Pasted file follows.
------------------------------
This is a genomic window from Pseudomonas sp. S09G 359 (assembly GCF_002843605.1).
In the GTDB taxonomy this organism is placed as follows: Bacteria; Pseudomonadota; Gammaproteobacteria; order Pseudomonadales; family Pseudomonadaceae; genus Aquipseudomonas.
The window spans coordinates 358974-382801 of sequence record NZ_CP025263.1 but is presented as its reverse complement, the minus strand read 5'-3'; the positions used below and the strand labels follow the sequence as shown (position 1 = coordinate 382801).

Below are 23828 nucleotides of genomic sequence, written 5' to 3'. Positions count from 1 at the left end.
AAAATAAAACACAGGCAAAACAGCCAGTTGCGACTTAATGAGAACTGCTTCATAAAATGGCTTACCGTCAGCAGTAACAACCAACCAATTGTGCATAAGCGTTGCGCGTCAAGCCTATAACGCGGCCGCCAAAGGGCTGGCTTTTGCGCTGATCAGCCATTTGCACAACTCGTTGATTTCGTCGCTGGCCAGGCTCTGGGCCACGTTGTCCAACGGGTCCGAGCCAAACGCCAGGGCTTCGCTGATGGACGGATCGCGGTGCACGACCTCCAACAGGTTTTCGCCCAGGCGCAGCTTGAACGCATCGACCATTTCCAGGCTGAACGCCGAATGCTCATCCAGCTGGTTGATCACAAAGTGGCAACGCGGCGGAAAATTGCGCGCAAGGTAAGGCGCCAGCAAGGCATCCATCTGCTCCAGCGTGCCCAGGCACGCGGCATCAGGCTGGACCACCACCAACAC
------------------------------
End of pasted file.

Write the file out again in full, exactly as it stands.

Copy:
This is a genomic window from Pseudomonas sp. S09G 359 (assembly GCF_002843605.1).
In the GTDB taxonomy this organism is placed as follows: Bacteria; Pseudomonadota; Gammaproteobacteria; order Pseudomonadales; family Pseudomonadaceae; genus Aquipseudomonas.
The window spans coordinates 358974-382801 of sequence record NZ_CP025263.1 but is presented as its reverse complement, the minus strand read 5'-3'; the positions used below and the strand labels follow the sequence as shown (position 1 = coordinate 382801).

Below are 23828 nucleotides of genomic sequence, written 5' to 3'. Positions count from 1 at the left end.
AAAATAAAACACAGGCAAAACAGCCAGTTGCGACTTAATGAGAACTGCTTCATAAAATGGCTTACCGTCAGCAGTAACAACCAACCAATTGTGCATAAGCGTTGCGCGTCAAGCCTATAACGCGGCCGCCAAAGGGCTGGCTTTTGCGCTGATCAGCCATTTGCACAACTCGTTGATTTCGTCGCTGGCCAGGCTCTGGGCCACGTTGTCCAACGGGTCCGAGCCAAACGCCAGGGCTTCGCTGATGGACGGATCGCGGTGCACGACCTCCAACAGGTTTTCGCCCAGGCGCAGCTTGAACGCATCGACCATTTCCAGGCTGAACGCCGAATGCTCATCCAGCTGGTTGATCACAAAGTGGCAACGCGGCGGAAAATTGCGCGCAAGGTAAGGCGCCAGCAAGGCATCCATCTGCTCCAGCGTGCCCAGGCACGCGGCATCAGGCTGGACCACCACCAACAC